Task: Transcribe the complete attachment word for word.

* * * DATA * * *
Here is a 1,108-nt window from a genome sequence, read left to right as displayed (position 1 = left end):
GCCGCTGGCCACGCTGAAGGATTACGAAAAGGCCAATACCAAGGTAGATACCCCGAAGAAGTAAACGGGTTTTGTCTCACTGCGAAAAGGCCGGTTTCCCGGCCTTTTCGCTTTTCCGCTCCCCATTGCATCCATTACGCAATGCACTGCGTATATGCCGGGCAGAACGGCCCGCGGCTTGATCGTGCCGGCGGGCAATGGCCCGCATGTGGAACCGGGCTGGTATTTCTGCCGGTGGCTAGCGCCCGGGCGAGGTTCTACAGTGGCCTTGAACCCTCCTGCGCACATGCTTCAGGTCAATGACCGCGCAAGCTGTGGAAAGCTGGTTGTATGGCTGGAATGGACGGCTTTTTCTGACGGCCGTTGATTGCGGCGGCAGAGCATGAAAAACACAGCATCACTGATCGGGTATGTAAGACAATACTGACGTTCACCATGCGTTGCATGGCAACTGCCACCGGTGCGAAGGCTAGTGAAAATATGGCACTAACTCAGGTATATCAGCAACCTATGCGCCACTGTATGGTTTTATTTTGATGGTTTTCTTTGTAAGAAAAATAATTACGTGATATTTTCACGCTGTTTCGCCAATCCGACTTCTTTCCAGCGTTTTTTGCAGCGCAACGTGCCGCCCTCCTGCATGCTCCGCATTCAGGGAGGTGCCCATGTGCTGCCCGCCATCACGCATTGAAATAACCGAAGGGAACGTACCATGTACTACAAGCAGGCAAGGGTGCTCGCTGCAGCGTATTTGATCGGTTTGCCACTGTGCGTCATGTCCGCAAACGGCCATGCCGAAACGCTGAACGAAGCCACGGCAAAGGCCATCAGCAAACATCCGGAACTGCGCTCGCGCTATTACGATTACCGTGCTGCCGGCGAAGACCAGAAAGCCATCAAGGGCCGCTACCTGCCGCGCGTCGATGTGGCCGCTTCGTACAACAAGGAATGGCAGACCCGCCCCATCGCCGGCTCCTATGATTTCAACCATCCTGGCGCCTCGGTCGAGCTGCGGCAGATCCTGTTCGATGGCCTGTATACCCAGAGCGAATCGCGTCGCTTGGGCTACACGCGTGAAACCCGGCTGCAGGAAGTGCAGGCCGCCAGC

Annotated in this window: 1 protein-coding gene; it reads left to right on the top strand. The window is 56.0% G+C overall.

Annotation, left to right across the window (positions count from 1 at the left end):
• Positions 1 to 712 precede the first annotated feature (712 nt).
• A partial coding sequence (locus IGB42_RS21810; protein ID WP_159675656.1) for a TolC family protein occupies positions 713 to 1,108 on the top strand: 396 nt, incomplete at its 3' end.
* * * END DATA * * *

Here is a 1,108-nt window from a genome sequence, read left to right as displayed (position 1 = left end):
GCCGCTGGCCACGCTGAAGGATTACGAAAAGGCCAATACCAAGGTAGATACCCCGAAGAAGTAAACGGGTTTTGTCTCACTGCGAAAAGGCCGGTTTCCCGGCCTTTTCGCTTTTCCGCTCCCCATTGCATCCATTACGCAATGCACTGCGTATATGCCGGGCAGAACGGCCCGCGGCTTGATCGTGCCGGCGGGCAATGGCCCGCATGTGGAACCGGGCTGGTATTTCTGCCGGTGGCTAGCGCCCGGGCGAGGTTCTACAGTGGCCTTGAACCCTCCTGCGCACATGCTTCAGGTCAATGACCGCGCAAGCTGTGGAAAGCTGGTTGTATGGCTGGAATGGACGGCTTTTTCTGACGGCCGTTGATTGCGGCGGCAGAGCATGAAAAACACAGCATCACTGATCGGGTATGTAAGACAATACTGACGTTCACCATGCGTTGCATGGCAACTGCCACCGGTGCGAAGGCTAGTGAAAATATGGCACTAACTCAGGTATATCAGCAACCTATGCGCCACTGTATGGTTTTATTTTGATGGTTTTCTTTGTAAGAAAAATAATTACGTGATATTTTCACGCTGTTTCGCCAATCCGACTTCTTTCCAGCGTTTTTTGCAGCGCAACGTGCCGCCCTCCTGCATGCTCCGCATTCAGGGAGGTGCCCATGTGCTGCCCGCCATCACGCATTGAAATAACCGAAGGGAACGTACCATGTACTACAAGCAGGCAAGGGTGCTCGCTGCAGCGTATTTGATCGGTTTGCCACTGTGCGTCATGTCCGCAAACGGCCATGCCGAAACGCTGAACGAAGCCACGGCAAAGGCCATCAGCAAACATCCGGAACTGCGCTCGCGCTATTACGATTACCGTGCTGCCGGCGAAGACCAGAAAGCCATCAAGGGCCGCTACCTGCCGCGCGTCGATGTGGCCGCTTCGTACAACAAGGAATGGCAGACCCGCCCCATCGCCGGCTCCTATGATTTCAACCATCCTGGCGCCTCGGTCGAGCTGCGGCAGATCCTGTTCGATGGCCTGTATACCCAGAGCGAATCGCGTCGCTTGGGCTACACGCGTGAAACCCGGCTGCAGGAAGTGCAGGCCGCCAGC

Annotated in this window: 1 protein-coding gene; it reads left to right on the top strand. The window is 56.0% G+C overall.

Annotation, left to right across the window (positions count from 1 at the left end):
• Positions 1 to 712 precede the first annotated feature (712 nt).
• A partial coding sequence (locus IGB42_RS21810; protein ID WP_159675656.1) for a TolC family protein occupies positions 713 to 1,108 on the top strand: 396 nt, incomplete at its 3' end.